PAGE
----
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Helping kids cope with grief: Quinipet will become Camp Good Mourning! for a weekend

It is said that one of the most devastating emotional experiences in life is a parent confronting the death of their young child. What might be equal to that inner trauma is a child dealing with the death of a parent or sibling.

This coming weekend, Friday, May 3 to Sunday May 5, Camp Good Mourning!, a program that aids children dealing with that overwhelming grief will be at Camp Quinpet.

According to Paul Rubin, executive director of the nonprofit, Long Island-based 501c3 organization, the program provides free “bereavement camp programs for Long Island children 7 to 17.” Also welcomed, are children mourning a member of an extended family who lived with them.

Created six years ago the nonprofit is funded through donations, sponsors and grants.

According to New York Life Foundation, one in 12 children will experience the loss of a parent or sibling by the age of 18. And the foundation has reported that “93% percent of educators agree that childhood grief is a serious problem that deserves more attention from schools, and 87% agree with the statement that ‘over the past five years, it has become more common for students at my school to seek out emotional support from their teachers.’”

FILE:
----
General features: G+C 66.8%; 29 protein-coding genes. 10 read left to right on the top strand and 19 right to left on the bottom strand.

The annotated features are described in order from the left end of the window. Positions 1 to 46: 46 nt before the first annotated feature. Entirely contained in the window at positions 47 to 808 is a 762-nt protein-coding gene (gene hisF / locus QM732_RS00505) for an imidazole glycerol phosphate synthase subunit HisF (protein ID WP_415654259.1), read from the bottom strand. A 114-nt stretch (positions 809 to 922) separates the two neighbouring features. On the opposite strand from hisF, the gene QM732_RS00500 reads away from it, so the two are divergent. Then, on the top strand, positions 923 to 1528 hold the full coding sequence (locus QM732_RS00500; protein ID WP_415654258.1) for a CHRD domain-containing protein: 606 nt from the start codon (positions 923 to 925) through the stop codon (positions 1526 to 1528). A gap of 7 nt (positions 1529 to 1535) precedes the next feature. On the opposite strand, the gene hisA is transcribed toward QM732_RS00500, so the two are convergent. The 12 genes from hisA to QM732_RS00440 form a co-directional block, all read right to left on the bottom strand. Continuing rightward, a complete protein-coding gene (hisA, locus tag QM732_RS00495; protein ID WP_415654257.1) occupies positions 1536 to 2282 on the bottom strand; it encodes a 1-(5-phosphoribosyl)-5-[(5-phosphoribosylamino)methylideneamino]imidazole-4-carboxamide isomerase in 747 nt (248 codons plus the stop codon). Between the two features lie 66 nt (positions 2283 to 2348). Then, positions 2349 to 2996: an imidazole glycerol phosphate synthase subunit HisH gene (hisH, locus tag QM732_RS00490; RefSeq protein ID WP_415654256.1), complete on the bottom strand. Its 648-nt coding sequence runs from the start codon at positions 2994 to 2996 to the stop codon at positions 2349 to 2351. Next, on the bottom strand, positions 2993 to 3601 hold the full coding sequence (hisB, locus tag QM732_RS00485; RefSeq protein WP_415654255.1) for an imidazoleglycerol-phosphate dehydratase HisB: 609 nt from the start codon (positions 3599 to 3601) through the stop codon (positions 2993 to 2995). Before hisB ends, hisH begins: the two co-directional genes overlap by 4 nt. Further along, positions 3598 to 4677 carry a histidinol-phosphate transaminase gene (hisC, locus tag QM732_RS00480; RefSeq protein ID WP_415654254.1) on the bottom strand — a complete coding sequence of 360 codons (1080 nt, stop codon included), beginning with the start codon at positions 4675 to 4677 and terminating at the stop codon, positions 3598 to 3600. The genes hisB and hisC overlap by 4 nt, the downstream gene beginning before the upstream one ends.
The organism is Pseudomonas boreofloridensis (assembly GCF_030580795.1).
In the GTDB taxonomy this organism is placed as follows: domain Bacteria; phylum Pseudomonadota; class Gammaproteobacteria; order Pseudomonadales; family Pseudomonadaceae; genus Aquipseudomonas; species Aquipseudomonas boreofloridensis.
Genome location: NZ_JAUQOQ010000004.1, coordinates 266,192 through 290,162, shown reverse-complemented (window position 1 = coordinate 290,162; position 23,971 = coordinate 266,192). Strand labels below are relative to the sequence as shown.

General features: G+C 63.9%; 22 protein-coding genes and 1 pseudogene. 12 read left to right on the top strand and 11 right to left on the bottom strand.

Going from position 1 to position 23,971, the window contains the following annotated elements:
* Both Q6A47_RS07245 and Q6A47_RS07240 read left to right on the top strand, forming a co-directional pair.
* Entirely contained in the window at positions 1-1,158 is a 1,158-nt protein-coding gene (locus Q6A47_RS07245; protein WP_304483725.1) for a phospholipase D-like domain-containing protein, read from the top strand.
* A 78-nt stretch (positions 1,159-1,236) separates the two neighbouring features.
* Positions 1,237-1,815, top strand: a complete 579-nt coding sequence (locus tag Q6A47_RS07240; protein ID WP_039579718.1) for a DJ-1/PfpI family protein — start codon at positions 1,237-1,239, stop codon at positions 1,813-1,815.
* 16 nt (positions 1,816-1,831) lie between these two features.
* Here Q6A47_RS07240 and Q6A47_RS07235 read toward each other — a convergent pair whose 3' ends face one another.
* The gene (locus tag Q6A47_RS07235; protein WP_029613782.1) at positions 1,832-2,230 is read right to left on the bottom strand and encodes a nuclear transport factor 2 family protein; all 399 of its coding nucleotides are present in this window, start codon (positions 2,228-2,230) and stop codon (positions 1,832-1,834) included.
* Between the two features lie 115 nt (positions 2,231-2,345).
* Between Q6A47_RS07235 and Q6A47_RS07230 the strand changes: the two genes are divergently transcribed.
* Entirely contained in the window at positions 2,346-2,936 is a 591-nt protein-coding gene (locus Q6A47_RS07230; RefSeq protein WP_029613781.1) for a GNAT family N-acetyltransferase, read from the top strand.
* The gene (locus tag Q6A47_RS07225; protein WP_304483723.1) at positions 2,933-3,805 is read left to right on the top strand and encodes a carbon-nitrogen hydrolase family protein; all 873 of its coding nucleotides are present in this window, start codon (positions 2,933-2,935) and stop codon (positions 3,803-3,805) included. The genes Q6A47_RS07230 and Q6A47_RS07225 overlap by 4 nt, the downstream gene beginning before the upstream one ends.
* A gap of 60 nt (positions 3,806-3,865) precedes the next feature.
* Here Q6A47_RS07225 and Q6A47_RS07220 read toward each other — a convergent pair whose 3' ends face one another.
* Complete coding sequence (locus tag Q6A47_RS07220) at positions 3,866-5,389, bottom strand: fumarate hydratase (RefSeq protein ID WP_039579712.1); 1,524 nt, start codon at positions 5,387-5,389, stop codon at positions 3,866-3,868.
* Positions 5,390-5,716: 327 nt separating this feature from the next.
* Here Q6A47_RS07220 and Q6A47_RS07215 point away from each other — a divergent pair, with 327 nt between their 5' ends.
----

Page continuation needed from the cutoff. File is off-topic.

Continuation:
In the Foundation’s report it noted that, when teachers were asked how many students each school year typically need their support due to the loss of a loved one, a large majority of educators said at least one student.

The COVID pandemic was especially cruel to children. More statistics from American sociologists in a December 2021 report titled “Hidden Pain” revealed that “among the more than 760,000 deaths from COVID-19 in the United States in the last 22 months are many parents, custodial grandparents, or other caregivers on whom more than 160,000 children had relied for financial, emotional, and developmental support. Many of these children — aged under 18 — already faced significant social and economic adversity, and these devastating losses can impact their development and success for the rest of their lives.”

The Camp Good Mourning! experience, according to Mr. Rubin, gives children the opportunity to share their “grief story and express their feelings in an emotionally safe, non-judgmental and compassionate community.”

A child’s memorial to always remember. (Credit: Jennifer Biren)

Forty Long Island kids (none from Shelter Island) are expected at Quinipet this coming weekend. The overnight weekend camp will have, according to Mr. Rubin, caring adults to help the kids understand that they don’t have to pretend that everything is all right.  It’s a matter he added, that, “Where being who you are is accepted and it’s O.K. not to be O.K.”

In addition to the standard kid’s camp fare of fun, adventures and team-building exercises, there will be mental health professionals and grief specialists leading age-appropriate, small group sessions. Campers will have an opportunity to share their grief stories from beginning to end, if they want to.

And being Camp Quinipet, there will be opportunities for fishing, volleyball and time to be together for a weekend on a high hill above a beautiful bay, away from the world.